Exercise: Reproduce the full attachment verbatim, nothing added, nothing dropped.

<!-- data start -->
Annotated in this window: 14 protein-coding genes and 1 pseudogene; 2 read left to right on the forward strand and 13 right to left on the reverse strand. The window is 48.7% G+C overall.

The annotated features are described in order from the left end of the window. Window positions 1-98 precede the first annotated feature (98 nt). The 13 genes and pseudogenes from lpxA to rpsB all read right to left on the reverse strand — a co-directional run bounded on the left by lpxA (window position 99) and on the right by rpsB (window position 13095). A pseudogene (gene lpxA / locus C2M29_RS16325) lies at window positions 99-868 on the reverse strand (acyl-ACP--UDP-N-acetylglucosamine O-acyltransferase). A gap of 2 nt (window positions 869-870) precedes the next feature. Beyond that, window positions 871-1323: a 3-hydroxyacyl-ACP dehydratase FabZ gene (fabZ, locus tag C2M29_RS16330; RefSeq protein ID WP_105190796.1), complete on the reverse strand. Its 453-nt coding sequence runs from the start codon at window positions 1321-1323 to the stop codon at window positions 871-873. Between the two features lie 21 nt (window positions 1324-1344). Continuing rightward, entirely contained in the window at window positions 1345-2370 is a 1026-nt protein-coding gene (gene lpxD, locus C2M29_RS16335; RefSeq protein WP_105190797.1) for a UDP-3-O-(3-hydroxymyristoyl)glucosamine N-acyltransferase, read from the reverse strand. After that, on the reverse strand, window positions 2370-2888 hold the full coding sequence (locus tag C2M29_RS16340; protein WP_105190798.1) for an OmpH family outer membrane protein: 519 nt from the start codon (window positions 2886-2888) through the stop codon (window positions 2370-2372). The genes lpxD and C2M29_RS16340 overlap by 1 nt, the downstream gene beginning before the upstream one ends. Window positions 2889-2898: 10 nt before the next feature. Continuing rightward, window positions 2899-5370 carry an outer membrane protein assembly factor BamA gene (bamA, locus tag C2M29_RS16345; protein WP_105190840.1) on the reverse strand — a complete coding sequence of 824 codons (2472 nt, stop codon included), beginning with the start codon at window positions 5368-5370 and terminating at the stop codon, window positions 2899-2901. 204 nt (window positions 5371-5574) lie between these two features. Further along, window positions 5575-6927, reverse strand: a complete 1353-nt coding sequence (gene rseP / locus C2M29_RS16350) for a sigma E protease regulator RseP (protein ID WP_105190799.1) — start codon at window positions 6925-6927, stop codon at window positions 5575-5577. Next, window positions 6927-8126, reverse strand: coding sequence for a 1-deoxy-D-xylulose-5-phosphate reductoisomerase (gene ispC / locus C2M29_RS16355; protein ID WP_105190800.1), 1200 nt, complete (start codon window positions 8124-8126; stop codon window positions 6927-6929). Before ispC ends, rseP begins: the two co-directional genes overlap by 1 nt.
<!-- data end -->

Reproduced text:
Annotated in this window: 14 protein-coding genes and 1 pseudogene; 2 read left to right on the forward strand and 13 right to left on the reverse strand. The window is 48.7% G+C overall.

The annotated features are described in order from the left end of the window. Window positions 1-98 precede the first annotated feature (98 nt). The 13 genes and pseudogenes from lpxA to rpsB all read right to left on the reverse strand — a co-directional run bounded on the left by lpxA (window position 99) and on the right by rpsB (window position 13095). A pseudogene (gene lpxA / locus C2M29_RS16325) lies at window positions 99-868 on the reverse strand (acyl-ACP--UDP-N-acetylglucosamine O-acyltransferase). A gap of 2 nt (window positions 869-870) precedes the next feature. Beyond that, window positions 871-1323: a 3-hydroxyacyl-ACP dehydratase FabZ gene (fabZ, locus tag C2M29_RS16330; RefSeq protein ID WP_105190796.1), complete on the reverse strand. Its 453-nt coding sequence runs from the start codon at window positions 1321-1323 to the stop codon at window positions 871-873. Between the two features lie 21 nt (window positions 1324-1344). Continuing rightward, entirely contained in the window at window positions 1345-2370 is a 1026-nt protein-coding gene (gene lpxD, locus C2M29_RS16335; RefSeq protein WP_105190797.1) for a UDP-3-O-(3-hydroxymyristoyl)glucosamine N-acyltransferase, read from the reverse strand. After that, on the reverse strand, window positions 2370-2888 hold the full coding sequence (locus tag C2M29_RS16340; protein WP_105190798.1) for an OmpH family outer membrane protein: 519 nt from the start codon (window positions 2886-2888) through the stop codon (window positions 2370-2372). The genes lpxD and C2M29_RS16340 overlap by 1 nt, the downstream gene beginning before the upstream one ends. Window positions 2889-2898: 10 nt before the next feature. Continuing rightward, window positions 2899-5370 carry an outer membrane protein assembly factor BamA gene (bamA, locus tag C2M29_RS16345; protein WP_105190840.1) on the reverse strand — a complete coding sequence of 824 codons (2472 nt, stop codon included), beginning with the start codon at window positions 5368-5370 and terminating at the stop codon, window positions 2899-2901. 204 nt (window positions 5371-5574) lie between these two features. Further along, window positions 5575-6927, reverse strand: a complete 1353-nt coding sequence (gene rseP / locus C2M29_RS16350) for a sigma E protease regulator RseP (protein ID WP_105190799.1) — start codon at window positions 6925-6927, stop codon at window positions 5575-5577. Next, window positions 6927-8126, reverse strand: coding sequence for a 1-deoxy-D-xylulose-5-phosphate reductoisomerase (gene ispC / locus C2M29_RS16355; protein ID WP_105190800.1), 1200 nt, complete (start codon window positions 8124-8126; stop codon window positions 6927-6929). Before ispC ends, rseP begins: the two co-directional genes overlap by 1 nt.